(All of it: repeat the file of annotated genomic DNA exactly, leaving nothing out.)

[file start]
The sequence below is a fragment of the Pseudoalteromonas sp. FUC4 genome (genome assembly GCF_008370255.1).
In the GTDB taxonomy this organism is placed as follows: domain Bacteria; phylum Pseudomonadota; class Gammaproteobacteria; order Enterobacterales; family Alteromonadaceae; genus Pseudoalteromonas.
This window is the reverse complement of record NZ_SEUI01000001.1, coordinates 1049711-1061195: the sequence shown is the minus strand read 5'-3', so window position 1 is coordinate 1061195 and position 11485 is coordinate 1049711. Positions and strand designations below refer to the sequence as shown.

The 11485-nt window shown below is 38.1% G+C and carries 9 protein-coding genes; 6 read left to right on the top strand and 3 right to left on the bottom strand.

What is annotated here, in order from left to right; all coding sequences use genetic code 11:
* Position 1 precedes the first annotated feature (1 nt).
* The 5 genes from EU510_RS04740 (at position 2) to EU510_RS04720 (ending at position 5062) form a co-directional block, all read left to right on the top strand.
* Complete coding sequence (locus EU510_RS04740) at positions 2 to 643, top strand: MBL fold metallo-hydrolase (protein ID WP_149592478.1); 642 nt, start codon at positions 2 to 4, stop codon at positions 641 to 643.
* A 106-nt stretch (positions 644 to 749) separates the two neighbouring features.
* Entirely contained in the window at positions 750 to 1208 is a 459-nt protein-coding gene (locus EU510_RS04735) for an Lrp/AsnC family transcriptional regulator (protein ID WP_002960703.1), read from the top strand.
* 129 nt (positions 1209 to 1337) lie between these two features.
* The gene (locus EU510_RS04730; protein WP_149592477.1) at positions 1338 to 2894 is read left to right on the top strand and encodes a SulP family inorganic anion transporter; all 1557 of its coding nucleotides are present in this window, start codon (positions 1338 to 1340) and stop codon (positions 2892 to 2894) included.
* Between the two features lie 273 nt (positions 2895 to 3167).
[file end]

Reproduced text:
The sequence below is a fragment of the Pseudoalteromonas sp. FUC4 genome (genome assembly GCF_008370255.1).
In the GTDB taxonomy this organism is placed as follows: domain Bacteria; phylum Pseudomonadota; class Gammaproteobacteria; order Enterobacterales; family Alteromonadaceae; genus Pseudoalteromonas.
This window is the reverse complement of record NZ_SEUI01000001.1, coordinates 1049711-1061195: the sequence shown is the minus strand read 5'-3', so window position 1 is coordinate 1061195 and position 11485 is coordinate 1049711. Positions and strand designations below refer to the sequence as shown.

The 11485-nt window shown below is 38.1% G+C and carries 9 protein-coding genes; 6 read left to right on the top strand and 3 right to left on the bottom strand.

What is annotated here, in order from left to right; all coding sequences use genetic code 11:
* Position 1 precedes the first annotated feature (1 nt).
* The 5 genes from EU510_RS04740 (at position 2) to EU510_RS04720 (ending at position 5062) form a co-directional block, all read left to right on the top strand.
* Complete coding sequence (locus EU510_RS04740) at positions 2 to 643, top strand: MBL fold metallo-hydrolase (protein ID WP_149592478.1); 642 nt, start codon at positions 2 to 4, stop codon at positions 641 to 643.
* A 106-nt stretch (positions 644 to 749) separates the two neighbouring features.
* Entirely contained in the window at positions 750 to 1208 is a 459-nt protein-coding gene (locus EU510_RS04735) for an Lrp/AsnC family transcriptional regulator (protein ID WP_002960703.1), read from the top strand.
* 129 nt (positions 1209 to 1337) lie between these two features.
* The gene (locus EU510_RS04730; protein WP_149592477.1) at positions 1338 to 2894 is read left to right on the top strand and encodes a SulP family inorganic anion transporter; all 1557 of its coding nucleotides are present in this window, start codon (positions 1338 to 1340) and stop codon (positions 2892 to 2894) included.
* Between the two features lie 273 nt (positions 2895 to 3167).